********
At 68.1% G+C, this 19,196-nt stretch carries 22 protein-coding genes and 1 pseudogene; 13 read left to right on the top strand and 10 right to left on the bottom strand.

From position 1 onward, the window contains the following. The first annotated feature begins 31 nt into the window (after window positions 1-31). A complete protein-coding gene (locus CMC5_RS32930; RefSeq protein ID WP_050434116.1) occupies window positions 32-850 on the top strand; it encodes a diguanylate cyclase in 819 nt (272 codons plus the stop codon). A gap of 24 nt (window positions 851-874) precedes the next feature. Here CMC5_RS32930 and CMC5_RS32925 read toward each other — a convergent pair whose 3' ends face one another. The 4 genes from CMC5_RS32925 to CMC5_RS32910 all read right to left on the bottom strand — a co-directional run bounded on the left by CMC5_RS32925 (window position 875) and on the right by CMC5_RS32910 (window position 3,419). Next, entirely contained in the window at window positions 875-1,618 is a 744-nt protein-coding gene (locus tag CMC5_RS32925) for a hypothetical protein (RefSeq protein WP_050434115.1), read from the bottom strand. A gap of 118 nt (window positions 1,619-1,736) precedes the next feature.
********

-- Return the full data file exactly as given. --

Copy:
At 68.1% G+C, this 19,196-nt stretch carries 22 protein-coding genes and 1 pseudogene; 13 read left to right on the top strand and 10 right to left on the bottom strand.

From position 1 onward, the window contains the following. The first annotated feature begins 31 nt into the window (after window positions 1-31). A complete protein-coding gene (locus CMC5_RS32930; RefSeq protein ID WP_050434116.1) occupies window positions 32-850 on the top strand; it encodes a diguanylate cyclase in 819 nt (272 codons plus the stop codon). A gap of 24 nt (window positions 851-874) precedes the next feature. Here CMC5_RS32930 and CMC5_RS32925 read toward each other — a convergent pair whose 3' ends face one another. The 4 genes from CMC5_RS32925 to CMC5_RS32910 all read right to left on the bottom strand — a co-directional run bounded on the left by CMC5_RS32925 (window position 875) and on the right by CMC5_RS32910 (window position 3,419). Next, entirely contained in the window at window positions 875-1,618 is a 744-nt protein-coding gene (locus tag CMC5_RS32925) for a hypothetical protein (RefSeq protein WP_050434115.1), read from the bottom strand. A gap of 118 nt (window positions 1,619-1,736) precedes the next feature.